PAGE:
Trucks at Work

Aiming to reduce injury rates in trucking

I’ll admit that minute I heard about this new report from Washington State’s  Department of Labor & Industries (L&I) entitled Trucking Industry: Examining Injuries for Prevention, I prepared myself to endure another diatribe against motor carriers and truck drivers alike.

Yet after perusing it a little bit, I underwent a surprising change of mind as L&I's Safety and Health Assessment and Research for Prevention program, known as SHARP, seemed to offer this report as a way to help trucking firms identify the ways in which drivers and others get injured and thereby try to reduce if not eliminate the chances of such injuries occuring.

SHARP noted that data it analyzed between 2006 and 2012 indicates that truck drivers have some of the highest rates of workplace injuries in Washington State, with one in every 13 truck drivers suffering a work-related injury every year serious enough that they have to miss work for a period of time.

The biggest culprits are sprains, strains and overexertion, with costs exceeding $107 million annually and resulting in 576,000 lost-work days.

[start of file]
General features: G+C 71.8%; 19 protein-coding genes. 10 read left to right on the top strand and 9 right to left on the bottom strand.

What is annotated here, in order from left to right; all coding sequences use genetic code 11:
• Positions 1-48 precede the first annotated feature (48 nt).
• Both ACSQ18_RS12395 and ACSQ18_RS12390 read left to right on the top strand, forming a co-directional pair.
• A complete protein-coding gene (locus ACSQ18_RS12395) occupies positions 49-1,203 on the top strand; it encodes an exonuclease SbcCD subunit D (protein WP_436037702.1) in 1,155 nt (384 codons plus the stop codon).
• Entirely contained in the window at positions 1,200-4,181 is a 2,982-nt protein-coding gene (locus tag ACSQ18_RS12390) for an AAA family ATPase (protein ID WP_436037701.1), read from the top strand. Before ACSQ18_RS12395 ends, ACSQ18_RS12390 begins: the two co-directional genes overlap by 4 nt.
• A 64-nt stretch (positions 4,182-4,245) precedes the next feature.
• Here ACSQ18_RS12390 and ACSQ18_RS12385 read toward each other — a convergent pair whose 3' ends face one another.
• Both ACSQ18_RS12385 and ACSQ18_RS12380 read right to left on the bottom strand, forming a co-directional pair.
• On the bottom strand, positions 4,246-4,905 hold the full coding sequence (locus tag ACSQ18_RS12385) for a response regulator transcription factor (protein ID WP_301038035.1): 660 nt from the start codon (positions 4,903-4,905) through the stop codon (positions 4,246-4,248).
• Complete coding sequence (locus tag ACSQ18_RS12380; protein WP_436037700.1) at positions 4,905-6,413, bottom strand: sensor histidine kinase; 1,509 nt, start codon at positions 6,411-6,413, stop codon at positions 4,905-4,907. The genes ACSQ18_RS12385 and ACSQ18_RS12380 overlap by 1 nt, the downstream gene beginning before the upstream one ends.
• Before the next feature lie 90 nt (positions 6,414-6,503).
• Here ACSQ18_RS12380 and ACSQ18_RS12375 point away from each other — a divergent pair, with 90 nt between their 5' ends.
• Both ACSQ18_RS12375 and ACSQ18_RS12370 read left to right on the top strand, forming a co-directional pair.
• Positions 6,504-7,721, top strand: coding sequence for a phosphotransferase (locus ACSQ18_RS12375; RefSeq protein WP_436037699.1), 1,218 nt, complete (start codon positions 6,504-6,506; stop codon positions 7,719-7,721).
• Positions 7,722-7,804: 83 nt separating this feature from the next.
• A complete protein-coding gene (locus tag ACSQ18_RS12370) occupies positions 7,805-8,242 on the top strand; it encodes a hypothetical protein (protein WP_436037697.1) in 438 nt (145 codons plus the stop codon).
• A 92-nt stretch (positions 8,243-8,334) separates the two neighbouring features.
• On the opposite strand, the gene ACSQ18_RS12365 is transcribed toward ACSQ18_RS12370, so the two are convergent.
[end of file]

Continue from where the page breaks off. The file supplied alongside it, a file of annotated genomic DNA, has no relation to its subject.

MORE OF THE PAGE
Truck drivers suffered about 70% of those injuries, noted Caroline Smith, an epidemiologist for SHARP and the lead researcher on the study, with many of them occurring while connecting or disconnecting a trailer to the truck or opening stuck trailer doors.

Falls were also a leading cause of costly claims involving lost-work days, she added.

"Injury rates in trucking are far above the state average for all other industries combined," Smith said. "In an industry that continues to be plagued by a shortage of qualified drivers, it's vital that we keep the ones we have safe and working."

Here are few other scary factoids from the department’s report:

  • Some 52 fatalities occurred among trucking industry employees in the Evergreen state between 2006 and 2012, most of them vehicle related and all but one of them males.
  • Among Washington’s truck drivers, one in 13 was injured seriously enough that they were unable to work and were compensated for lost-work days, in addition to the costs of medical treatment.
  • There were 1.5 million lost-work days for all injuries in Washington’s trucking industry during the report's time period.
  • For the 33,000 workers employed in the trucking industry annually within the Evergreen state from 2006 through 2012, there were nearly 7,000 lost-work claims.

SHARP noted in the L&I report that it produces companion tip sheets, training and educational tools and the Keep Trucking Safe website and blog to help prevent trucking-industry injuries and continues, in Smith’s words, to try and “identify workplace hazards and low-cost, simple solutions.” Some of those suggested “solutions” include:

Since winter is a time when road surfaces and steps alike become that much slippery due to snow and ice, it’s probably no coincidence that this report is being issued now. Then again, it contains some pretty solid advice with tips truck drivers should ponder at the very least.

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